It is unwise to assume that any particular public blockchain infrastructure is suitable over the years. If you build your technology solely around one blockchain, then be prepared for performance delays, increased transaction costs, or worse, a complete halt to executing critical transactions, which could ruin your business. An obsolete blockchain will deem any of its dedicated systems obsolete. Architects would be wise to keep their options open.

 

Go Agnostic

While the Ethereum and Bitcoin communities works to find solutions to their congestion , there is no guarantee they will find one anytime soon (Vitalik Buterin predicts it could be as much as 5 years) or even win the blockchain wars.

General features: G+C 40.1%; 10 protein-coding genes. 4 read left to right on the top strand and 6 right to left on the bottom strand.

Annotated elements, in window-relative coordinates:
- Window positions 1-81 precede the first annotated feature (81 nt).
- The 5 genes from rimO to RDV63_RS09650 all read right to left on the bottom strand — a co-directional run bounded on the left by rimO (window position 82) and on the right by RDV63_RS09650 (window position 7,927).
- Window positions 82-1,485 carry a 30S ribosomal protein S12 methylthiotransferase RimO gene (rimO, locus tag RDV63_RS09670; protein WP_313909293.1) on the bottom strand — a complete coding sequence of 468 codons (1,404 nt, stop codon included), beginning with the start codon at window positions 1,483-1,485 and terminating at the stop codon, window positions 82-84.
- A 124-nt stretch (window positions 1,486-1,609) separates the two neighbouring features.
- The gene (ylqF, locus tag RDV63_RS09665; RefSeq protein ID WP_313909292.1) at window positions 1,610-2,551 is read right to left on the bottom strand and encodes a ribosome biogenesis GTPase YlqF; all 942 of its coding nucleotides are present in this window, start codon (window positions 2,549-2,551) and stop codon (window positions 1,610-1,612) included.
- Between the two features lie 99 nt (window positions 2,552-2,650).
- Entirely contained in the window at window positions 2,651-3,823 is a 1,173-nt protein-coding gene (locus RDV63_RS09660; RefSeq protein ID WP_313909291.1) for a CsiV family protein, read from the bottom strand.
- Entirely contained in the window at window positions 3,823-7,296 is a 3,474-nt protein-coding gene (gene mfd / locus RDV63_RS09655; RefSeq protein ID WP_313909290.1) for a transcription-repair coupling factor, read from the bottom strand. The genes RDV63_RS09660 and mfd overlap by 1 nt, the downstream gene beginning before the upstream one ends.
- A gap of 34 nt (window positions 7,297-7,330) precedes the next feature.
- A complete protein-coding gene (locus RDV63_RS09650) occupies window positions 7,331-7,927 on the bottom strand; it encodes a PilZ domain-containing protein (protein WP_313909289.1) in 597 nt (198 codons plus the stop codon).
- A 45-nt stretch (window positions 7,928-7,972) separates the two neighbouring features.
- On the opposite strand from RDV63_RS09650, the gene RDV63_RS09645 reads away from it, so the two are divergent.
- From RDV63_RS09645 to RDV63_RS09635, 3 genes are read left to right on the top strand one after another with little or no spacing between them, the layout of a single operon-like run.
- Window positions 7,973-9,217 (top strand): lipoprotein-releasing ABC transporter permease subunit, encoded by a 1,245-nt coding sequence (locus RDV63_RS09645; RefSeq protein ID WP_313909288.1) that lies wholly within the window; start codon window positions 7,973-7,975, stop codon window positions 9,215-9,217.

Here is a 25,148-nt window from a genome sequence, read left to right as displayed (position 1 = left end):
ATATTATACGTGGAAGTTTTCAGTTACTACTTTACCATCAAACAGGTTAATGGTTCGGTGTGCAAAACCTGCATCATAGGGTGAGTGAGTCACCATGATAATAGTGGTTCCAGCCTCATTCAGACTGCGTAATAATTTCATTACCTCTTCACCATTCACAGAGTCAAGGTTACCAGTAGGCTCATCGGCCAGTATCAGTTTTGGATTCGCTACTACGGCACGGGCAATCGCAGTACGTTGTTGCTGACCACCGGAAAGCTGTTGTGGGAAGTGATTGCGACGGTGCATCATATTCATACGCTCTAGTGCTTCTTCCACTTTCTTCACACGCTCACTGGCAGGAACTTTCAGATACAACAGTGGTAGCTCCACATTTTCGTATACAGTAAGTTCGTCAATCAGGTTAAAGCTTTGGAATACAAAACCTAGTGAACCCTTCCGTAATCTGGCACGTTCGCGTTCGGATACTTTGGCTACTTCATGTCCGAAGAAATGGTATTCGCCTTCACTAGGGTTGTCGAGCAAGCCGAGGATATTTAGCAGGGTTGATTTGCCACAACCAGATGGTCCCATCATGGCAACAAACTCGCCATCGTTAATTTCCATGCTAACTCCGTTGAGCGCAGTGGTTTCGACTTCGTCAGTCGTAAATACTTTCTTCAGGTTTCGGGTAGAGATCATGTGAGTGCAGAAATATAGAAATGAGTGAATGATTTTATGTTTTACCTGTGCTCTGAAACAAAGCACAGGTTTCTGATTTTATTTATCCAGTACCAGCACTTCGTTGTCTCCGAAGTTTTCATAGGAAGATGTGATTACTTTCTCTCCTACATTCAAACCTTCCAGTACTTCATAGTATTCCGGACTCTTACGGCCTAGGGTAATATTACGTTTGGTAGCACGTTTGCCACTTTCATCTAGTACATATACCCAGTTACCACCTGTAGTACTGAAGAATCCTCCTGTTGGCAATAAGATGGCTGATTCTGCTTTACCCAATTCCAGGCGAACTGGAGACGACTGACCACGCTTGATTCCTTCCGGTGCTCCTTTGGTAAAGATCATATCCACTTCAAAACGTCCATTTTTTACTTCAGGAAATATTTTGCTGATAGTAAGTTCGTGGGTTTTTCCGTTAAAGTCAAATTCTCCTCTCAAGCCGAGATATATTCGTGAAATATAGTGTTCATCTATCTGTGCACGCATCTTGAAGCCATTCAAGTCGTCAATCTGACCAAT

Those of us designing new blockchain-based technologies are better off taking a faster, safer, and more holistic approach, and that is going agnostic.  

 

ShoCard will never be affected by network traffic bottlenecks, because we designed its architecture to avoid the congestion disaster by making it blockchain agnostic, meaning our platform can use multiple blockchains at the same time and adopt new ones in the future. Since records written to the blockchain are immutable, any existing writes are permanently viable and any future writes can be directed at a different blockchain, including private blockchains for private applications.

 

Lead the Pack

Looking at the ShoCard Identity Management (IM) platform diagram, you can see we have introduced an adaptor layer we call the Blockchain API Adaptor.

 

ShoCard Architecture
ShoCard Architecture

The ShoCard Blockchain Adaptor abstracts the interface to the blockchain that maintains the proof of work so that the ShoCard Service layer can remain efficient. The Blockchain Adaptor layer allows the rest of the ShoCard system to remain blockchain agnostic. This is an important architectural decision that will pay dividends in the future.